Dr. O. Palmer Robertson addressed the assembly in favor of Overture 15. Dr. Robertson is a Presbyterian pastor and theologian, born in 1937, who was active in the establishment of the PCA in the 1970s. He spoke at its first General Assembly in 1973. He was teaching at Westminster Seminary in Philadelphia in 1975 when colleague Dr. Norman Shepherd began injecting the heresy of justification by faith and works into the churches. He wrote the book The Current Justification Controversy to promote peace in the churches and the purity of the gospel of justification by faith alone. Most recently, he served for twenty-five years as a missionary in Uganda. According to a retired PCA minister,
The highlight of the [49th] Assembly was the appearance of Dr. O. Palmer Robertson who has been absent it seems for decades…he was like a man resurrected from the past who spoke a different language than what is heard today in seminaries and progressive churches. He spoke with intellectual passion and read Romans 1:26-28. He pointed to the word “perversion” and how words like “sodomy” and “sodomite” were not used any more. I believe his speech tipped the Assembly to approve Overture 15.6
The overture declaring homosexuals disqualified from holding office in the PCA was approved, but only by a narrow margin. However, it apparently still needs to be approved by 2/3 of the presbyteries of the denomination to be put into effect, but men close to the PCA do not expect that to happen.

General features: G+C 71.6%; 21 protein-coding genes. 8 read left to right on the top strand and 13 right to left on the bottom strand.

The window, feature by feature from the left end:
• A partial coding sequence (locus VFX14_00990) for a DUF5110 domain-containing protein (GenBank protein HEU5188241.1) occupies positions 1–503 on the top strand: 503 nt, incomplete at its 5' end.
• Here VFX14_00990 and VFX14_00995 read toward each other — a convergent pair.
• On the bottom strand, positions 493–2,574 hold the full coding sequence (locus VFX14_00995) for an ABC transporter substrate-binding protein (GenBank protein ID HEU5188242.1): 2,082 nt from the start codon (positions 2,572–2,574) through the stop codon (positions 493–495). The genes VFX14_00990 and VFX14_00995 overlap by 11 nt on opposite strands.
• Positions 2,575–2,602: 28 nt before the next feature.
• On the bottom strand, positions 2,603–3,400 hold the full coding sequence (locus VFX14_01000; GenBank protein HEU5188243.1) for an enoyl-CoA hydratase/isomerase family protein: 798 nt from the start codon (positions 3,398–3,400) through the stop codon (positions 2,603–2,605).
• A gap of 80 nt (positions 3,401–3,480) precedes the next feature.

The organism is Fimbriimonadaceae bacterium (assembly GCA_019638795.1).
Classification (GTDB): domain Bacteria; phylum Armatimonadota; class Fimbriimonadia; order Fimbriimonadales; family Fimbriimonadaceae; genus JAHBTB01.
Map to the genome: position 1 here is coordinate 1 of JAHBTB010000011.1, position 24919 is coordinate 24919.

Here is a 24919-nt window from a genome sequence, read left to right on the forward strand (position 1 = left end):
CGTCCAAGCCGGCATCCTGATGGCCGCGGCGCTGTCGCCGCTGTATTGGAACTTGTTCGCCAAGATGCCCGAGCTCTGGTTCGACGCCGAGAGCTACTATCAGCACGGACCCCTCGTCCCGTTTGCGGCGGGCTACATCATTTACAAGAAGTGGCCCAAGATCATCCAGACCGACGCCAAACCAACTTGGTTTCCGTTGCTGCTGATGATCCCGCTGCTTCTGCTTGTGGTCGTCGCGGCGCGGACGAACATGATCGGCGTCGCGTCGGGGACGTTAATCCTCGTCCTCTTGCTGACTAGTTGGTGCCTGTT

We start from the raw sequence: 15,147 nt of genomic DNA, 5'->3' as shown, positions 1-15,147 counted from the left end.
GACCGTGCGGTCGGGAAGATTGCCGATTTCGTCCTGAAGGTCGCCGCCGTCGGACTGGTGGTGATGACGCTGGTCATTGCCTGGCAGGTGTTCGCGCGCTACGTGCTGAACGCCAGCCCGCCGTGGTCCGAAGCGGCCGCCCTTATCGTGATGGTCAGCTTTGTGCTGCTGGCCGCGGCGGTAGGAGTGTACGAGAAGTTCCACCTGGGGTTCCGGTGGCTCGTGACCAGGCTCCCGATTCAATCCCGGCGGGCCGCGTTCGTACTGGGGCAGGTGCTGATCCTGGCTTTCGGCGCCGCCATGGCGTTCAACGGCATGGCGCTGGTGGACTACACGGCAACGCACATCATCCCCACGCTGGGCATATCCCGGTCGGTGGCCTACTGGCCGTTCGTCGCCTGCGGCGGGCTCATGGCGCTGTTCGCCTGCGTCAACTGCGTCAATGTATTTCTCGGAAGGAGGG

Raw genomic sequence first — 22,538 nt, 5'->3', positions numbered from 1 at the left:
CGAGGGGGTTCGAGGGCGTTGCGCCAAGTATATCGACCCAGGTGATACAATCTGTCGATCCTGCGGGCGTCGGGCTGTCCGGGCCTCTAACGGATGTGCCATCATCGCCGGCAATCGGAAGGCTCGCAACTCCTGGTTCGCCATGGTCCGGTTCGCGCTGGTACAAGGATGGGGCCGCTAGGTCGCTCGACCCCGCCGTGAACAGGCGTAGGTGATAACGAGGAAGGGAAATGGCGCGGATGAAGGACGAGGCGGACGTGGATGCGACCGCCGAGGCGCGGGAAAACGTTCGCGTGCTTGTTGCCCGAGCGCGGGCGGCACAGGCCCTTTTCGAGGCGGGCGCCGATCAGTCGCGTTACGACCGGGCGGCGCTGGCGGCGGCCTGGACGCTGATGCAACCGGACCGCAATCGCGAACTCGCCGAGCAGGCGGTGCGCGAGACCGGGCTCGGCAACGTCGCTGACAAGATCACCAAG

The churches of Jesus Christ on earth today are in the midst of a titanic struggle to hold the line against the onslaught of the sexual revolution. May God strengthen us to hold that line. May God grant that, like the esteemed Christian gentleman who addressed the PCA general assembly last summer, we would speak a different language than what is heard in so many seminaries and progressive churches today and would be willing to call this sin what God calls it in His Word, and to call men urgently to the faith in Jesus Christ whereby alone we sinners can be righteous before God.
1 https://christoverall.com/article/concise/my-two-decadesamong- the-young-restless-reformed.
2 https://christoverall.com/article/concise/my-two-decadesamong- the-young-restless-reformed-part-2.
3 He cites as one evidence of the movement’s decline the fact that after 2022 the T4G (Together for the Gospel) conference that began in April of 2006 “is no more…for a number of reasons, including the divisions that have occurred among Reformed brothers.”
4 See “Young, Restless, Reformed” in the “All Around Us” section of the November 1, 2006 issue of the Standard Bearer.
6 h t t p s : / / t h e a q u i l a r e p o r t . com / some – e a r l y – r e a c – tions-to-the-49th-pca-general-assembly/?swcfpc=1. Dr. Robertson’s speech can be found here: https://www.youtube.com/ watch?v=HB1KqTYa9cE.